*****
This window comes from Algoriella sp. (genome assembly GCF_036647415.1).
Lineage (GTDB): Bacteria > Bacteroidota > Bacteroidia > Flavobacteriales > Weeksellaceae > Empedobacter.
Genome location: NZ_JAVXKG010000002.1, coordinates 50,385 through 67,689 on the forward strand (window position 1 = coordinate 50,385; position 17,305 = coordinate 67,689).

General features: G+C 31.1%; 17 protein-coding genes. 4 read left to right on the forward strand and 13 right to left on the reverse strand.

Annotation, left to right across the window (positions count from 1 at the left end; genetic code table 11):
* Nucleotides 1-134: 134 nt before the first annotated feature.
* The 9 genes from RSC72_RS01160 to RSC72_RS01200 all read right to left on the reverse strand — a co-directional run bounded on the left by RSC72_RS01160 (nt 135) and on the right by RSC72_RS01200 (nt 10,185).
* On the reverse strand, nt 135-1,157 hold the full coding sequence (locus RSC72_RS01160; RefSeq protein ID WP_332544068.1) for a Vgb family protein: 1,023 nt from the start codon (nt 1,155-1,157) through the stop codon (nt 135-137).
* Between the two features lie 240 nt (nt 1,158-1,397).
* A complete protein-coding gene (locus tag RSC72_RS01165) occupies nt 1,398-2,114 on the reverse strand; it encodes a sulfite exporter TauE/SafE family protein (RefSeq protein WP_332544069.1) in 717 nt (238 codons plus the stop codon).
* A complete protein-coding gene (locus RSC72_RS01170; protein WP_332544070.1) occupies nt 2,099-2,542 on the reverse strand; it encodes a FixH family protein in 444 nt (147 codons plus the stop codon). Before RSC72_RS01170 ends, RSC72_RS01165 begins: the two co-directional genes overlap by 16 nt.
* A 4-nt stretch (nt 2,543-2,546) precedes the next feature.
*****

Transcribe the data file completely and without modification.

This window comes from Algoriella sp. (genome assembly GCF_036647415.1).
Lineage (GTDB): Bacteria > Bacteroidota > Bacteroidia > Flavobacteriales > Weeksellaceae > Empedobacter.
Genome location: NZ_JAVXKG010000002.1, coordinates 50,385 through 67,689 on the forward strand (window position 1 = coordinate 50,385; position 17,305 = coordinate 67,689).

General features: G+C 31.1%; 17 protein-coding genes. 4 read left to right on the forward strand and 13 right to left on the reverse strand.

Annotation, left to right across the window (positions count from 1 at the left end; genetic code table 11):
* Nucleotides 1-134: 134 nt before the first annotated feature.
* The 9 genes from RSC72_RS01160 to RSC72_RS01200 all read right to left on the reverse strand — a co-directional run bounded on the left by RSC72_RS01160 (nt 135) and on the right by RSC72_RS01200 (nt 10,185).
* On the reverse strand, nt 135-1,157 hold the full coding sequence (locus RSC72_RS01160; RefSeq protein ID WP_332544068.1) for a Vgb family protein: 1,023 nt from the start codon (nt 1,155-1,157) through the stop codon (nt 135-137).
* Between the two features lie 240 nt (nt 1,158-1,397).
* A complete protein-coding gene (locus tag RSC72_RS01165) occupies nt 1,398-2,114 on the reverse strand; it encodes a sulfite exporter TauE/SafE family protein (RefSeq protein WP_332544069.1) in 717 nt (238 codons plus the stop codon).
* A complete protein-coding gene (locus RSC72_RS01170; protein WP_332544070.1) occupies nt 2,099-2,542 on the reverse strand; it encodes a FixH family protein in 444 nt (147 codons plus the stop codon). Before RSC72_RS01170 ends, RSC72_RS01165 begins: the two co-directional genes overlap by 16 nt.
* A 4-nt stretch (nt 2,543-2,546) precedes the next feature.